What Are Porcelain Veneers?
Porcelain veneers are thin coverings, as thin as a “fingernail”, bonded over teeth to improve their appearance. They can be used to straighten smiles, close-up gaps, replace worn-down teeth, and make teeth permanently whiter.
The procedure involves taking any necessary x-rays and photographs of the teeth. This allows Dr. Goldberg to ensure that this restorative option is a great fit for the patient and their lifestyle.
Veneers make it possible to correct a variety of problems, including:
- Spaces between the teeth
- Chipped teeth
- Yellowing or stains
- Misshapen or crooked teeth
- Small holes or pits in teeth
- Uneven or undersized teeth
Am I a Candidate for Porcelain Veneers?
Ideally, candidates for veneers are individuals who have minor cosmetic imperfections, severely stained teeth, sufficient tooth enamel, moderately straight teeth, and do not grind or clench their teeth. Generally, when it comes to improving a smile, there are multiple options for most patients who come into Dr. Goldberg’s office. After the initial workup, he will be able to make the best recommendation based on your personal situation, lifestyle, and budget.
Who May Not Be A Good Candidate For Veneers?
The following conditions may reduce the potential for veneer treatment:
- Individuals with decay, active gum disease or weakened teeth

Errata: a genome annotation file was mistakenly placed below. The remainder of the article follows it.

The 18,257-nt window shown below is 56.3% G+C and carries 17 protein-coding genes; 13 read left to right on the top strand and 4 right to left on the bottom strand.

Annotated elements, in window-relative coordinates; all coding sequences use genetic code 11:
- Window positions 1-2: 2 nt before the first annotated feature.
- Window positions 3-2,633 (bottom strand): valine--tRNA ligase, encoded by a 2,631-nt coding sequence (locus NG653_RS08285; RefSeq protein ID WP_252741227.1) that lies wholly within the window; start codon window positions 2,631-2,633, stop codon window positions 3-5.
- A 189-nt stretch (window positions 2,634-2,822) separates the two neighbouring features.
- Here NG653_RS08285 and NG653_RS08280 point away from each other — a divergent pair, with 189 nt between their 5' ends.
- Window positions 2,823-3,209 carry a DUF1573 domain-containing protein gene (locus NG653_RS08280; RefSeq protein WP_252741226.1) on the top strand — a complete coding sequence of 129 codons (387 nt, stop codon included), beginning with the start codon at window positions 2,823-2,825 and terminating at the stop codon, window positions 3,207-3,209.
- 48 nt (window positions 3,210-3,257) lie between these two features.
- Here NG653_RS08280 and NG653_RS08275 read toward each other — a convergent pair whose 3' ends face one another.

- Those with an inadequate amount of existing enamel on the tooth surface
- Individuals who clench or grind their teeth at night
- Individuals who have strong bites, have had heavy restoration work done already, and are teeth-grinders, are not good candidates. Those patients can always consider full crowns as a possible option in achieving the same results as porcelain veneers.
Porcelain Veneers vs Composite Veneers
Traditionally, porcelain has been the most common material because composites have not been able to provide the same results as porcelain. However, that has significantly changed over the last few years, and today it is difficult to distinguish between the two materials. Although porcelain veneers are typically problem-free, occasionally they pop off or chip. This can cause a patient some inconvenience and embarrassment and may require an emergency visit to their dentist. A veneer that has come off can usually be rebonded, but chips are extremely difficult to repair and sometimes impossible. Here are the main differences between the two:
- With Porcelain Veneers, a laboratory must fabricate the veneers, and occasionally they don’t fit correctly
- The teeth must be temporized for one to three weeks with Porcelain Veneers, and occasionally these temporaries can break leading to more emergency visits.
- Composite veneers don’t pop off like porcelain veneers, and if they do chip, Dr. Goldberg can easily repair them.
- There are no impressions, laboratories, and temporaries needed with Composite Veneers.
As you can see, these differences are night and day. Which one you decide to choose is personal preference as they both have their pros and cons.
How Does The Porcelain Veneers Procedure Work?